- Overview of terminology and findings
- The prevalence of synesthesia: The Consistency Revolution
- The Genetics and Inheritance of Synesthesia
- Synesthesia in Infants and Very Young Children
- Synesthesia in School-Aged Children
- Synesthesia, Alphabet Books, and Fridge Magnets
- Numbers, Synesthesia, and Directionality
- Synesthesia, Sequences, and Space
- The “rules” of Synesthesia
- Colored Alphabets in Bilingual Synesthetes
- Synesthesia, Meaning, and Multilingual Speakers
- Synesthesia in Non-Alphabetic Languages
- Synesthetic Personification: The social world of graphemes
- Individual Differences in Synesthesia
- The Role of Attention in Synesthesia
- Revisiting the Perceptual Reality of Synesthetic Color
- Synesthesia and Binding
- Synesthesia, Eye-Movements, and Pupillometry
- Synesthesia, Incongruence, and Emotionality
- Synesthesia in the Nineteenth Century: Scientific origins
- Synesthesia in the Twentieth Century: Synesthesia’s renaissance
- Synesthesia in the Twenty-First Century: Synesthesia’s ascent
- Synesthesia in Space Versus the “Mind’s eye”: How to ask the right questions
- Synesthesia: A Psychosocial Approach
- Synesthesia and Functional Imaging
- Synesthesia, Hyper-Connectivity, and Diffusion Tensor Imaging
- Can Gray Matter Studies Inform Theories of (Grapheme-Color) Synesthesia?
- Synesthesia and Cortical Connectivity: A neurodevelopmental perspective
- The Timing of Neurophysiological Events in Synesthesia
- The Use of Transcranial Magnetic Stimulation in the Investigation of Synesthesia
- Synesthesia, Mirror Neurons, and Mirror-Touch
- Synesthesia and Creativity
- Synesthesia in the Visual Arts
- Synesthesia in Literature
- Synesthesia and the Artistic Process
- Synesthesia and Memory
- Synesthesia and Savantism
- Synesthesia, Imagery, and Performance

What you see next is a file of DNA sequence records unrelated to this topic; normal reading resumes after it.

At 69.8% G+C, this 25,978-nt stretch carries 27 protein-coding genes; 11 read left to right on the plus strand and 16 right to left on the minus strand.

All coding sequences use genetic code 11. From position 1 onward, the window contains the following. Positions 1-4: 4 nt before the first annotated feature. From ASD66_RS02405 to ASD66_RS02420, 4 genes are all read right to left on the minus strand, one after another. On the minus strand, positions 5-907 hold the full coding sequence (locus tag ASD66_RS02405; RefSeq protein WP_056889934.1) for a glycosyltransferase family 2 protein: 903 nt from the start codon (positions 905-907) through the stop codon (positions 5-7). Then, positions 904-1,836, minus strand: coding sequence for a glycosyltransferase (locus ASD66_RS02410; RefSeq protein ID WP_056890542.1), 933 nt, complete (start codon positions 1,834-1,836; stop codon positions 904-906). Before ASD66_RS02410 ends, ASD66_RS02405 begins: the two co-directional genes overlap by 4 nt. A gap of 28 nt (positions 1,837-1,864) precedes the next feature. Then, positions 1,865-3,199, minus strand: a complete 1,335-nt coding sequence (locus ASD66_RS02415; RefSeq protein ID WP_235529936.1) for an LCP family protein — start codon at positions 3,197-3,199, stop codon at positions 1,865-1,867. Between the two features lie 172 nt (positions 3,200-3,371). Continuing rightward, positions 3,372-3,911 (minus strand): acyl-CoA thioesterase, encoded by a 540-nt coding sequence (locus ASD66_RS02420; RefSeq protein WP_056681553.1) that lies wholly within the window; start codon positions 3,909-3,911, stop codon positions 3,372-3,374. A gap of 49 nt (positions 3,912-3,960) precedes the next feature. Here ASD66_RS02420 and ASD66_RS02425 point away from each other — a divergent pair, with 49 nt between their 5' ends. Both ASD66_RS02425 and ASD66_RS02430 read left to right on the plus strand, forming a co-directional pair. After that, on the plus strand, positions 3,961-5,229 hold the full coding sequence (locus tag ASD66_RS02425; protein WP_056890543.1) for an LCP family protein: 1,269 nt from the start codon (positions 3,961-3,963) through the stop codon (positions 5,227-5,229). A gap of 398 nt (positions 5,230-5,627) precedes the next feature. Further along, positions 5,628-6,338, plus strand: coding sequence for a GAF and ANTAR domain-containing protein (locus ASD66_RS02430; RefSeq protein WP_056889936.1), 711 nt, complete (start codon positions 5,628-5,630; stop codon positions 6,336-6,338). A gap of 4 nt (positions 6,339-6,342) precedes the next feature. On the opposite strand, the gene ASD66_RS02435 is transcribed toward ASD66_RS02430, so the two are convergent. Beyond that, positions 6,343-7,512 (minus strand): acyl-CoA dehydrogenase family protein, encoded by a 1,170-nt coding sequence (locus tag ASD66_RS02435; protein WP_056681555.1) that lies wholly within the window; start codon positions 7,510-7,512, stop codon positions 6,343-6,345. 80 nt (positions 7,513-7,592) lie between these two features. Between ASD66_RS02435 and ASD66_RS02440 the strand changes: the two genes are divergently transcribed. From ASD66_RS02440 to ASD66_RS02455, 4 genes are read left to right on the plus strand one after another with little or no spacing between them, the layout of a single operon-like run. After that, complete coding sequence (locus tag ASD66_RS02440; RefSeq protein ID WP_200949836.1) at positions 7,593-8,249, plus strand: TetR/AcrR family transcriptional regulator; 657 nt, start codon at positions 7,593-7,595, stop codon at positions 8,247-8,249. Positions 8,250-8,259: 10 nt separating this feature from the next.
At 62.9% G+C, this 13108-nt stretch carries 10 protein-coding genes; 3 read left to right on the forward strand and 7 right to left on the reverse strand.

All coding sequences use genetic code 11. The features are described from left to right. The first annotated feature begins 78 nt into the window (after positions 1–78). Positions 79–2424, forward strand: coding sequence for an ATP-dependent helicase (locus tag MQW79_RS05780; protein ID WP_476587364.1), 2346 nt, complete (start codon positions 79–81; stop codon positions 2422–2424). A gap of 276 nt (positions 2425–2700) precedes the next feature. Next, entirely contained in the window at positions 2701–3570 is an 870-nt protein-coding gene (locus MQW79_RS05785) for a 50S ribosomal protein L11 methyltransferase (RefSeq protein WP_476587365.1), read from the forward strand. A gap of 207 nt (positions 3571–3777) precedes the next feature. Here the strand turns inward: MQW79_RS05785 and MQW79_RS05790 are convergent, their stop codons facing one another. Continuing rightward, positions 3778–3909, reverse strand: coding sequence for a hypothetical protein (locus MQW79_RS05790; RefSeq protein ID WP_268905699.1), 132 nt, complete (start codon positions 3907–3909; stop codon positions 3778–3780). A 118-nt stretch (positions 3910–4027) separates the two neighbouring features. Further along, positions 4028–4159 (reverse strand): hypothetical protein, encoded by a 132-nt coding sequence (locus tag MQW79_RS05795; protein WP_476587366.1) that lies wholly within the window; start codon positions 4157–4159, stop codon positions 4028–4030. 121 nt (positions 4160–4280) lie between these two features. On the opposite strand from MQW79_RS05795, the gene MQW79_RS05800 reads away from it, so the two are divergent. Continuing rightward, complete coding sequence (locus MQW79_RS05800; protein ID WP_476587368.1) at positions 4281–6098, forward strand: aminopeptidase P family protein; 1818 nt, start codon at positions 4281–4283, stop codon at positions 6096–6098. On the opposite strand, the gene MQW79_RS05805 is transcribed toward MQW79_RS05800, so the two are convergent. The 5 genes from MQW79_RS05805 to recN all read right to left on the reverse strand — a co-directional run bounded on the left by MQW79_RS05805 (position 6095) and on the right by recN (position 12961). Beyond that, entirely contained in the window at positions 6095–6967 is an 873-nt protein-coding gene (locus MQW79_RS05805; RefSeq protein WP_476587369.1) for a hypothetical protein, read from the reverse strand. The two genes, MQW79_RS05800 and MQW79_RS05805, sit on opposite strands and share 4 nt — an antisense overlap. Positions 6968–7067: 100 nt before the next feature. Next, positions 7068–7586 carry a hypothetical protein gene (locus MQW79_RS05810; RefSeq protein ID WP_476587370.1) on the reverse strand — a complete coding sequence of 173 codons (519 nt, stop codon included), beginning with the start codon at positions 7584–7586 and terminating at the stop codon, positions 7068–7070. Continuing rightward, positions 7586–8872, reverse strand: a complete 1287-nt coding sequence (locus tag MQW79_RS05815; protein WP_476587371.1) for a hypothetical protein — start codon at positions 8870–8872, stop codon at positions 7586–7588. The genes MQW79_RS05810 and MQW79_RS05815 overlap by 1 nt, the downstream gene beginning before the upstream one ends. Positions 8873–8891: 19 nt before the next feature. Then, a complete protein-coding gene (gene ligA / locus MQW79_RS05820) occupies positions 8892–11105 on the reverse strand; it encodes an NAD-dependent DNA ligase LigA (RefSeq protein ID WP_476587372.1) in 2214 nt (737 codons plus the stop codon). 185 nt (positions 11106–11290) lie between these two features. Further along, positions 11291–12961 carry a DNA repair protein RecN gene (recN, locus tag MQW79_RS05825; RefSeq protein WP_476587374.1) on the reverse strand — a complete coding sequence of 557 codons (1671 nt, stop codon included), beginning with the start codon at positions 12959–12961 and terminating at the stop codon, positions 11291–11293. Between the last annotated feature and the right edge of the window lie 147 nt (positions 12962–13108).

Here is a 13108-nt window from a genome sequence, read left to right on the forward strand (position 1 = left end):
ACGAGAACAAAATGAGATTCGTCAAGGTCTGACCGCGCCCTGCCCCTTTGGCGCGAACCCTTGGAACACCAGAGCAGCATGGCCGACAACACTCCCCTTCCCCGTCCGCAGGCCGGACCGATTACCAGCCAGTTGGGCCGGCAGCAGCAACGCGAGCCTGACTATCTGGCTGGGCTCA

- Weak Synesthesia in Perception and Language
- Audiovisual Cross-Modal Correspondences in the General Population
- Cross-Modality in Speech Processing
- Magnitudes, Metaphors, and Modalities: A Theory of Magnitude Revisited
- Sensory Substitution Devices: Creating “Artificial Synesthesias”
- Synesthesia, Cross-Modality, and Language Evolution
- Synesthesia: A First-Person Perspective
- Synesthesia and Consciousness
- What Exactly is a Sense?
- What Synesthesia isn’t
- From Molecules to Metaphor: Outlooks on Synesthesia Research
- Synesthesia Where Have We Been? Where are We Going?
- Author Index
- Subject Index
Abstract and Keywords
Mechanisms of attention play a crucial role in filtering sensory inputs from the external world, allowing information to be prioritised for goal directed behaviour. To what extent might these same capacity-limited processes influence grapheme-colour synaesthesia, in which letters, numbers or words evoke concurrent experiences of colour? Asking synaesthetes themselves whether attention seems important in their experiences has provided a range of answers. On the one hand, for some synaesthetes, diverting attention can diminish the quality of their synaesthetic colours. On the other, there are suggestions that synaesthetic experiences can themselves alter the manner in which attention is allocated to sensory stimuli in the environment. Here, we review a range of empirical investigations that have examined the role of attention in grapheme-colour synaesthesia. A particular focus of these studies has been the extent to which an inducing stimulus - such as an achromatic letter or digit - must be attended or consciously perceived to trigger a concurrent synaesthetic experience. In most cases, limiting attention or masking inducers tends to reduce or eliminate behavioural evidence of synaesthetic experiences. We also discuss how synaesthesia might improve performance in visual search tasks through post-attentive processes such as grouping, or by facilitating decision-making processes.
Keywords: grapheme-colour synaesthesia, attention, synaesthetic congruency effect, awareness, visual search, projectors vs. associators, higher vs. lower synaesthetes, pop-out, synaesthetic Stroop effect
Anina N. Rich is Associate Professor, Department of Cognitive Science, Macquarie University.
Jason B. Mattingley is Professor of Cognitive Neuroscience, The University of Queensland.
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